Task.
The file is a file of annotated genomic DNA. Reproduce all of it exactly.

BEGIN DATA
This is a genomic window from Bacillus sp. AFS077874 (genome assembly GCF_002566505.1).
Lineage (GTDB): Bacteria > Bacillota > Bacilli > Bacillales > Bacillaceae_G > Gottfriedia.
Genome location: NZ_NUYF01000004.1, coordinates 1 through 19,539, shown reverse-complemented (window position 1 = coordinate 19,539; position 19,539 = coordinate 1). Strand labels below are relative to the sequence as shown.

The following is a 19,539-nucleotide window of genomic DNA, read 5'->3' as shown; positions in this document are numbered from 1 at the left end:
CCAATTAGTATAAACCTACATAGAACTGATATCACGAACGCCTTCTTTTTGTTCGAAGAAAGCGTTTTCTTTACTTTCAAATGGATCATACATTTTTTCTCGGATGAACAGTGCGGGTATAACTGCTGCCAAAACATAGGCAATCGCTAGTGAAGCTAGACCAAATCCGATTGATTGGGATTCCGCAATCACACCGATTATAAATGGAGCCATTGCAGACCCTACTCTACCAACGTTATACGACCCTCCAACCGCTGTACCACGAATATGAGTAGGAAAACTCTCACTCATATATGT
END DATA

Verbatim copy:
This is a genomic window from Bacillus sp. AFS077874 (genome assembly GCF_002566505.1).
Lineage (GTDB): Bacteria > Bacillota > Bacilli > Bacillales > Bacillaceae_G > Gottfriedia.
Genome location: NZ_NUYF01000004.1, coordinates 1 through 19,539, shown reverse-complemented (window position 1 = coordinate 19,539; position 19,539 = coordinate 1). Strand labels below are relative to the sequence as shown.

The following is a 19,539-nucleotide window of genomic DNA, read 5'->3' as shown; positions in this document are numbered from 1 at the left end:
CCAATTAGTATAAACCTACATAGAACTGATATCACGAACGCCTTCTTTTTGTTCGAAGAAAGCGTTTTCTTTACTTTCAAATGGATCATACATTTTTTCTCGGATGAACAGTGCGGGTATAACTGCTGCCAAAACATAGGCAATCGCTAGTGAAGCTAGACCAAATCCGATTGATTGGGATTCCGCAATCACACCGATTATAAATGGAGCCATTGCAGACCCTACTCTACCAACGTTATACGACCCTCCAACCGCTGTACCACGAATATGAGTAGGAAAACTCTCACTCATATATGT